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by Gerard McBurney, a composer, broadcaster and teacher at the Royal Academy of Music, London
January 2001

Sergei Rachmaninov - Sergei Prokofiev - Dmitri Shostakovich
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Sergei Rachmaninov

Sonata for Piano and Cello in g minor, Opus 19

Born: 1 April 1873, Semyonova
Died: 28 March 1943, Beverly Hills, California

Composed: In the fall and early winter of 1901 for the cellist Anatoly Brandukov. Towards the end of the last movement, Rachmaninov wrote the date "November 20th". At the very end he wrote December 12th, showing that he revised the ending immediately after the first performance. Rachmaninov was 28 years old.

First performance: In Moscow, December 2nd 1901 by Anatoly Brandukov, with the composer at the piano.

Other works from immediately before: Piano Concerto No. 2, Op. 18; Suite No. 2 for two pianos, Op. 17.

Other works from immediately after: Spring, a cantata for bass, chorus, and orchestra, Op. 20; Twelve Songs for voice and piano, Op. 21.

The composer and his music: In the wake of the successful completion of his Second Piano Concerto, Rachmaninov spent the summer of 1901 on the family’s country estate in the Tambov region, several days’ travel to the south of Moscow.

To judge by his letters, it was only after he returned to Moscow in late September that he began to work on the sonata, the performance of which was already planned. By mid-November he was crying off social engagements, complaining that "my work’s going badly, and there’s not much time left. I’m depressed…" On November 30th however he sent a message to the Taneyev inviting him to a rehearsal at 11:30 that morning. By the following January 15th he was hard at work on the final proofs of the piece: "I’ve found almost no mistakes."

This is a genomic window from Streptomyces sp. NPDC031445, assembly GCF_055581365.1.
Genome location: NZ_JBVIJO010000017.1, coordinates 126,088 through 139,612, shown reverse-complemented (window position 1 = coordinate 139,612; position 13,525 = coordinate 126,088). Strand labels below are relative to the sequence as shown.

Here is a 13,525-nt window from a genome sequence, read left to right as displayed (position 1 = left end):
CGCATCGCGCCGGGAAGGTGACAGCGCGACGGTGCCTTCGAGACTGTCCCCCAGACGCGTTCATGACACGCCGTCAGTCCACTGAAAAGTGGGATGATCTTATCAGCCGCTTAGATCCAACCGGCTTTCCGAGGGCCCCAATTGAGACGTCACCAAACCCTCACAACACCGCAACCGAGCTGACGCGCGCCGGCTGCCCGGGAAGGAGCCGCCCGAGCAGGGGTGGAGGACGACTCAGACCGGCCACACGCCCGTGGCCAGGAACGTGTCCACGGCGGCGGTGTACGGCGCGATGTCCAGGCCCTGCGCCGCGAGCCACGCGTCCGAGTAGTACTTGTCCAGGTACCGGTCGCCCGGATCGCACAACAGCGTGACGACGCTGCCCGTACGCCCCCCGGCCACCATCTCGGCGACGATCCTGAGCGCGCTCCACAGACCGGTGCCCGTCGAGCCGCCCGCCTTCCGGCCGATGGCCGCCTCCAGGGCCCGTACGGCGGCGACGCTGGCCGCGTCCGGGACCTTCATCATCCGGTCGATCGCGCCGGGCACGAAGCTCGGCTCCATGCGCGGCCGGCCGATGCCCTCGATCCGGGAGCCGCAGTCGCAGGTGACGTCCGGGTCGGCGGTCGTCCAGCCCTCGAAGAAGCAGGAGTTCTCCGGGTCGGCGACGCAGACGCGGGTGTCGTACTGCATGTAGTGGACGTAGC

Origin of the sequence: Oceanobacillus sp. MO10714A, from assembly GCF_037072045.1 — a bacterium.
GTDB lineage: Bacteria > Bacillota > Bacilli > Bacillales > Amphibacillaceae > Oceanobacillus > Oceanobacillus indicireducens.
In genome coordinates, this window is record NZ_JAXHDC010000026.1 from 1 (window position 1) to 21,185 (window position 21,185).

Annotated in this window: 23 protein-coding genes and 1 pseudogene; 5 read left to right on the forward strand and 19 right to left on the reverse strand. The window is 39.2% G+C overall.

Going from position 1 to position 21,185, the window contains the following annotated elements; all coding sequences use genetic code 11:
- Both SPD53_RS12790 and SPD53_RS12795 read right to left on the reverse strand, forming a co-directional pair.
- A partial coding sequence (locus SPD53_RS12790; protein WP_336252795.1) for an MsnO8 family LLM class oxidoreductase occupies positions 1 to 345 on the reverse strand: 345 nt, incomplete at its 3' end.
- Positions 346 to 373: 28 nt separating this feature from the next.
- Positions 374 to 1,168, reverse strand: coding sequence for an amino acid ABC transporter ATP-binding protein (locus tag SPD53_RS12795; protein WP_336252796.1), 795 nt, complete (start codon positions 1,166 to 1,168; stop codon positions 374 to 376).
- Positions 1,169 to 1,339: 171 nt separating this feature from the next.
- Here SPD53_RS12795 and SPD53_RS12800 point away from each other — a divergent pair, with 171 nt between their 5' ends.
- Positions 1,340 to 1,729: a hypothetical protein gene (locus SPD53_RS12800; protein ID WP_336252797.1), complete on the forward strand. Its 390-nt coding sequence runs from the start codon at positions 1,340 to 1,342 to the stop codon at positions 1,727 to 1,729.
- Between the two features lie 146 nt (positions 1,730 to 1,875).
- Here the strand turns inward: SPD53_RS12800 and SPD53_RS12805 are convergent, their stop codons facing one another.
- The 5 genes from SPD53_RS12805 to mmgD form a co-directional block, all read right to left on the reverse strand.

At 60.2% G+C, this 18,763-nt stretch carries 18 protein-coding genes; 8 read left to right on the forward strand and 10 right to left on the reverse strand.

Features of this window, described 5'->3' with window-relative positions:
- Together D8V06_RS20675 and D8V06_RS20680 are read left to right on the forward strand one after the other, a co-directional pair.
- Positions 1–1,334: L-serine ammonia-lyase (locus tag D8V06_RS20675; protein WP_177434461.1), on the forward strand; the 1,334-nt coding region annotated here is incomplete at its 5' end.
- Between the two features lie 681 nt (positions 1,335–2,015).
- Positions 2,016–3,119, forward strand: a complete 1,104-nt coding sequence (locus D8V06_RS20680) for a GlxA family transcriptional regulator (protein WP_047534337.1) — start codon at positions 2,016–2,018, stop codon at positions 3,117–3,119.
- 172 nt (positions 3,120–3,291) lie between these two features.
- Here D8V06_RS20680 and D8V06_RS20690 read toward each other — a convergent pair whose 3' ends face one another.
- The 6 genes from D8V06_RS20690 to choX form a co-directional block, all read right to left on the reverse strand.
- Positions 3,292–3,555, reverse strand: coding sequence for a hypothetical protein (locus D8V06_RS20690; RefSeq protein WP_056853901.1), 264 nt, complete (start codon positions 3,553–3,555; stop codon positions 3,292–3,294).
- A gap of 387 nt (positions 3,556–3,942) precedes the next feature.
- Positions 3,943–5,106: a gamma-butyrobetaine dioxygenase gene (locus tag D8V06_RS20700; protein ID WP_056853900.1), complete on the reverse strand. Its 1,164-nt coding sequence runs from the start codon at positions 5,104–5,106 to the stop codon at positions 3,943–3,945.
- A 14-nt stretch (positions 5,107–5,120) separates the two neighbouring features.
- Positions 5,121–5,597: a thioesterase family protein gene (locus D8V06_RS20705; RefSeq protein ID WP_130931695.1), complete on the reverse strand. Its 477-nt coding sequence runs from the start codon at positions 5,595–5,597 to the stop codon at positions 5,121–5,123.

In later years Rachmaninov remembered his cello sonatas as one of a series of pieces through which, with the help of Dr. Nikolai Dahl, after a long period of depression and inability to create, he was born again as a composer: "I felt that Dr. Dahl’s treatment had strengthened my nervous system to a miraculous degree…The joy of creating lasted the next two years, and I wrote a number of large and small pieces, including the Sonata for Cello…"

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Sergei Prokofiev

Sonata for Cello and Piano in C major, Opus 119

Born: 23 April 1891, Sontsovka
Died: 5 March 1953, Moscow

Composed: In 1949 for Mstislav Rostropovich. Prokofiev was 58 years old.

First performances: Cellist Mstislav Rostropovich and pianist Sviatoslav Richter gave a private performance in the House of the Union of Composers, Moscow, on December 6, 1949. This was followed by the first public performance, by the same artists, in the Small Hall of the Moscow Conservatory, on March 1, 1950.

Other works from immediately before: Piano Sonata No. 9, Op. 103; Ivan the Terrible (film score); A Winter Bonfire, Op. 122 (music for children).